Brief overview of my research

Quasi-Bayesian Theory [i.e., Robust Bayesian Statistics] in Robotics

I am interested in methods that come from the realm of robust Bayesian theory, for the statistical analysis of data coming from complex sensors. There are many names for this theory; I like the term Quasi-Bayesian theory, as proposed by Giron and Rios in 1980.

I have worked both in the context of the Viper system, where I explore vision techniques for outdoor position estimation, and in the JavaBayes system, where I explore robust inferences with (Quasi-)Bayesian networks, both using local and global perturbations.

The estimation engine in the Viper system is based on a Quasi-Bayesian estimator; the idea is to evaluate robustness as an indication of where to spend computational effort. The estimator builds an occupancy map for the position of the robot; the catch is that the occupancy maps actually represents a full density ratio familiy of distributions which generate both the estimates and the confidence on the estimates. Even though I have worked mostly with vision techniques, I have also applied Quasi-Bayesian methods to other sensory modalities, for example acoustic signals. In another direction, I have explored the possibility of learning convex sets of probability from data.

The JavaBayes system is a general purpose inference engine for graphical models; it can generate posterior probabilities and expectations for probabilistic models represented as directed acyclic graphs. I have derived and implemented algorithms for robustness analysis of Bayesian networks, both for local and global perturbations. These algorithms are the first ones to provide exact solutions and convergent approximations for Quasi-Bayesian networks, and have several advantages over previous efforts.

Some other research topics

Apart from the issues above, I have worked in a variety of problems, mostly in Robotics and Artificial Intelligence; I have been particularly involved with mobile robots and their sensors.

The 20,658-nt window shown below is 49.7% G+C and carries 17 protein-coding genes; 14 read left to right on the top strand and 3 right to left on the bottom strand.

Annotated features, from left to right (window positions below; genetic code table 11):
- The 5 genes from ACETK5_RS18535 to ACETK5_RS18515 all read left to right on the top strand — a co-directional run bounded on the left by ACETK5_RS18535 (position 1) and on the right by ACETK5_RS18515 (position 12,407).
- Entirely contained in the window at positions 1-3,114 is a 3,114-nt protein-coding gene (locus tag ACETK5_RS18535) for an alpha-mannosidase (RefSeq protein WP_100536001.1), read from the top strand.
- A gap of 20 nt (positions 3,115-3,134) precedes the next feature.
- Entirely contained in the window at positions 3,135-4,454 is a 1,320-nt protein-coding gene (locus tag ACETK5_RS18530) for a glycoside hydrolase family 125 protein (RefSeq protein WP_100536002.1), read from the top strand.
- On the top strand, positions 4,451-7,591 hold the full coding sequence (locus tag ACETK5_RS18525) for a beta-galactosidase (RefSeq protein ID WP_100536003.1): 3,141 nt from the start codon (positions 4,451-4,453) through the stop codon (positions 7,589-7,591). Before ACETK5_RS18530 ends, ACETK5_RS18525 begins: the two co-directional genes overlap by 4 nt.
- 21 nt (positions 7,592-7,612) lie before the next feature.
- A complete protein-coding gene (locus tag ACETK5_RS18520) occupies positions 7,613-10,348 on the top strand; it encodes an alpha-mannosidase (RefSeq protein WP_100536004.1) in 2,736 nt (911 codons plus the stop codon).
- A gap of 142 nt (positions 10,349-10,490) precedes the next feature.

Right after my undergraduate course, I took a Master of Engineering in Brazil, and worked in the first brazilian mobile robot, called Ariel. We produced a complete system, from the mechanical structure to the planning software; the result was very impressive and we ended up showing it off in the Jornal da Globo (Brazil's second most important TV news source). Unfortunately, that material is not online.

I have worked with several problems in computer vision, in the context of the Viper system; some years ago I produced a line linker based on the Akaike Information Criterion (AIC), which was distributed in the net. That code is probably too old to be of interest, but the algorithm using the AIC may be of value; there is a tech report that describes it. Another aspect of my work was the investigation of celestial data as a source of position estimates for mobile robots. And finally, another twist in this work was the study of atmospheric scattering as a clue for depth in outdoor environments; as far as I know, the first study of scattering in the context of image understanding.

I have been interested for some time in the problem of calculating bounds for dynamical systems; I have since discovered a huge literature in this area, which I expect to be of great relevance for robust Statistics in the future. I have published some work on the specific topic of manipulating ellipsoidal models of error in Robotics.

I worked, for two years, in the Lunar Rover project here at Carnegie Mellon, specifically with the Ratler robot. A number of papers describes the entertaining experiences we had with this robot. We actually had it rolling for some fifty kilometers in our outdoor tests. I'm still part of the Lunar Rover group, since the Viper system demonstrate technology that is used in the Atacama mission.


fgcozman@cs.cmu.edu [Send Mail?]